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Old 11-08-2011, 07:56 AM   #32
jonreading's Avatar
Dojo: Aikido South (formerly Emory Aikikai)
Location: Atlanta, Georgia
Join Date: Aug 2004
Posts: 1,068
Re: Overriding uke's determinism

Graham Christian wrote: View Post
Raul and Keith. This seems like a good starting point, clarifying the meaning of the word.

Raul your definition of general philosophical thesis, wow, I don't know that one. Keith yours again of some unchangeable chain of events, wow, I don't know that one either. So before anyone says I'm using an unknown definition, a graham definition, I assure you I am using pure, clear, standard as per dictionary definition. So any misunderstanding isn't from me.

Determine......root meaning (detrminare- latin-to set limits to)

Definition.....a)to make up ones mind very firmly b)to fix or settle beforehand, decide. c) to be the deciding fact in reaching (a certain result)

So it's to do with the above. now add self as in self determined.

So the meaning I am using here is action caused and done by self will. In other words not caused by exterior forces. So a bang making you jump is an other determined action (caused by something else)
Jumping because you want to is a self determined action.

So that clears what I mean by sef determinism I hope.

So my original statement above says to override what uke wants, demands, is doing.

1. Let's get past this definition thing. Determinism is not the correct word for what is being discussed. An ism is a noun-forming suffix root used to change the meaning of a noun from a specific noun to general doctrine or system. Let's accept that was the wrong word and go on.
2. I believe you mean to use either "determined" or "determinedly" as an adverb to describe the manner in which uke attacks.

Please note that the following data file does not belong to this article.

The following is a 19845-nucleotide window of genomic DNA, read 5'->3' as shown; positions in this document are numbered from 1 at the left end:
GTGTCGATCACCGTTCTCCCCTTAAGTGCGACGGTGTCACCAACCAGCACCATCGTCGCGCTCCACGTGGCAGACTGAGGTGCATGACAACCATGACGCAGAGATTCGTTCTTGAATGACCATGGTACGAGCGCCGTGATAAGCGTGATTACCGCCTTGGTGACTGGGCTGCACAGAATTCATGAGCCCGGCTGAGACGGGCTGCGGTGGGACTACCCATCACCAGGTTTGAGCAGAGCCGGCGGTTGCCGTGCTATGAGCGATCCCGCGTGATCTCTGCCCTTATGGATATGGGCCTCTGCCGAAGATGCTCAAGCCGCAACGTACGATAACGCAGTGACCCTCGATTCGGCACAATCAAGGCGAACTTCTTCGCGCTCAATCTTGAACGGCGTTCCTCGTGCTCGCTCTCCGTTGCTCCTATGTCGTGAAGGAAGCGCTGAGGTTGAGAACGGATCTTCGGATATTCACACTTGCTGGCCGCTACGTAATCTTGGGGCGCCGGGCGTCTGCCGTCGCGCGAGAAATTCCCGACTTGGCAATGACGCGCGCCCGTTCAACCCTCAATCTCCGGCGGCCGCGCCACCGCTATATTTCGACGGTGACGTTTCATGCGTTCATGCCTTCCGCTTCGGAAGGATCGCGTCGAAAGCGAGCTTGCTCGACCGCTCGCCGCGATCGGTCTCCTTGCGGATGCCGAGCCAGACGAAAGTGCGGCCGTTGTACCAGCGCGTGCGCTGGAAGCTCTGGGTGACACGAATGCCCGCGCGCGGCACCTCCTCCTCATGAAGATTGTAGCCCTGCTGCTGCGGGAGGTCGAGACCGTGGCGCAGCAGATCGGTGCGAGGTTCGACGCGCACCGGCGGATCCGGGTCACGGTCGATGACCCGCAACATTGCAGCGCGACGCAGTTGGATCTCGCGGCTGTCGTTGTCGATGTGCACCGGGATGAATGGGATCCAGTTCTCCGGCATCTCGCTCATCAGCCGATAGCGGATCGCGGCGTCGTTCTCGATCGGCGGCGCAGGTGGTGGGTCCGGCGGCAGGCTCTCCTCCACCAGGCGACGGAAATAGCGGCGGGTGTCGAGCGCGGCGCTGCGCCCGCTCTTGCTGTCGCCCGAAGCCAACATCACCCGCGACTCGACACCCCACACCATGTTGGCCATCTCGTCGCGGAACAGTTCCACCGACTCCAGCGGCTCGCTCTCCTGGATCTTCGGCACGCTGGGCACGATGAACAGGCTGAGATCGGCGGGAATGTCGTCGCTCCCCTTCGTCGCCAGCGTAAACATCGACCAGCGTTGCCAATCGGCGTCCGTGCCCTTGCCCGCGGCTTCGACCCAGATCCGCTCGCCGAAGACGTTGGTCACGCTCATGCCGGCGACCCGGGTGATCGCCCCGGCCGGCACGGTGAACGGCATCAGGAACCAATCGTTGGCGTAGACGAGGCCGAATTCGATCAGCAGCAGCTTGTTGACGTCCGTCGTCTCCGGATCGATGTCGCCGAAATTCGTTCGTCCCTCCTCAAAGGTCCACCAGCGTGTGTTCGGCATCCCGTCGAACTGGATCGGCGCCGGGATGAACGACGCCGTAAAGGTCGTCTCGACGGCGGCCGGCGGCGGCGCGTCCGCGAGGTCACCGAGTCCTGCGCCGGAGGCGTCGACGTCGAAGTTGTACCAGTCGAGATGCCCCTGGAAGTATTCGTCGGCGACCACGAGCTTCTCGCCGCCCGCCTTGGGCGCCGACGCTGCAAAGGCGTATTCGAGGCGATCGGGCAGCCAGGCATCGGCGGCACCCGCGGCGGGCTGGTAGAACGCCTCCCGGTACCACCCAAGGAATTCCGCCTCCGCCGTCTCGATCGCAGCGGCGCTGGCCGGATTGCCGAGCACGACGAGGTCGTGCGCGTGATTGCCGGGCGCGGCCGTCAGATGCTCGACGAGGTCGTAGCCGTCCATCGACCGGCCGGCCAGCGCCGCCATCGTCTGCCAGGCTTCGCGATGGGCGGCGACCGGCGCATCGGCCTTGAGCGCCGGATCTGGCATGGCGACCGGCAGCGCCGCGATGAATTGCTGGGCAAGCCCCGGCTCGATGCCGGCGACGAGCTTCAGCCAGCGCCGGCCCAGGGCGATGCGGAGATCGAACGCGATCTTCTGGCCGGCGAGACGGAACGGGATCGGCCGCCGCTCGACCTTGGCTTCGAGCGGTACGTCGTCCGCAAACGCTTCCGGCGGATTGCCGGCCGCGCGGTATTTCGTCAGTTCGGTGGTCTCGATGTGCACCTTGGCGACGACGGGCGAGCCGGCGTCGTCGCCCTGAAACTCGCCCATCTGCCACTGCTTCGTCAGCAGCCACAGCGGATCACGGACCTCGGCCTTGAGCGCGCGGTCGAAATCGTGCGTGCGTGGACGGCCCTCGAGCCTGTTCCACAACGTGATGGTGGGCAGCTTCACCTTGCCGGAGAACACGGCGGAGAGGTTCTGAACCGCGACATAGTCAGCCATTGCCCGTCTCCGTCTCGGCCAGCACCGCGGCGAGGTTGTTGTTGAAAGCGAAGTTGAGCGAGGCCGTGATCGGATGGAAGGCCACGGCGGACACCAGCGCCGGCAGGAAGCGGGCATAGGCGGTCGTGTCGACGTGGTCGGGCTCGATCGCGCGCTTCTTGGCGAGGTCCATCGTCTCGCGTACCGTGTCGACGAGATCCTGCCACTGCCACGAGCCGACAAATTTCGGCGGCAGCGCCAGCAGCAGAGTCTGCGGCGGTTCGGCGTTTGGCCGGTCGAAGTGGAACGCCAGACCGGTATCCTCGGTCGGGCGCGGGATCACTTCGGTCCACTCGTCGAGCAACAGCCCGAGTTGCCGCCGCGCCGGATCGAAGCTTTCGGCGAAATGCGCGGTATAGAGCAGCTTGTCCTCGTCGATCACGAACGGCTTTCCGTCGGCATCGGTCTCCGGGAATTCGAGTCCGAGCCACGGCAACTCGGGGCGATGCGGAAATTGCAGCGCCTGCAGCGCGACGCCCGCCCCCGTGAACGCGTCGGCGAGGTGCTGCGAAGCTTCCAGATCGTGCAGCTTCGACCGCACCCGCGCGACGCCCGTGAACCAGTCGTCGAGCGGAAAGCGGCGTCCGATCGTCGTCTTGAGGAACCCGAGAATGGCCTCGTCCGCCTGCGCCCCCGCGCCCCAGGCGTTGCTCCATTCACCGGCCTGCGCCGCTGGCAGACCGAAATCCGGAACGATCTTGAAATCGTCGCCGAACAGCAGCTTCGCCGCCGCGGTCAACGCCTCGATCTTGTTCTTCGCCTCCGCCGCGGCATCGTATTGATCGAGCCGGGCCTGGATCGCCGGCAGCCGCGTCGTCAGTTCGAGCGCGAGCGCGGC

Uke absolutely needs to develop the ability to attack nage with the expectation that if nage does not properly execute waza, uke will prevail and the attack will succeed. Nage absolutely needs to develop the ability to properly execute waza. The aikido confrontation is about control: physical control, mental control and spiritual control. I am imposing myself upon my partner on one or more levels for the purpose of establishing control of my partner. While not necessarily a bad word, I am not so much "overriding" my partner's will to affect me ("overriding" has an implication of domination or force) as I am creating a scenario in which aite realizes his efforts will not prevail. In this sense my partner is changing his intention from offense to defense. This also puts him in the position to receive my offensive as I transition from getting to giving.

This is (I think) where we break down as "uke". We attack like morons and our bodies are never positioned to defend if nage ever did want to transition into an attacking role... So rather than making our uke better learn how to transition from offense to defense we threw out the offensive role for nage... Again, I don't like "overriding" here because that implies that uke is not altering his position to respond to nage. And we are back to this concept that nage must be responsive to uke but uke does not have to be responsive to nage. I think good aikido is about the communication between uke and nage that creates a dialog - "Don't go there, that won't work. Oh, shoot, well I better move here then. Thanks."
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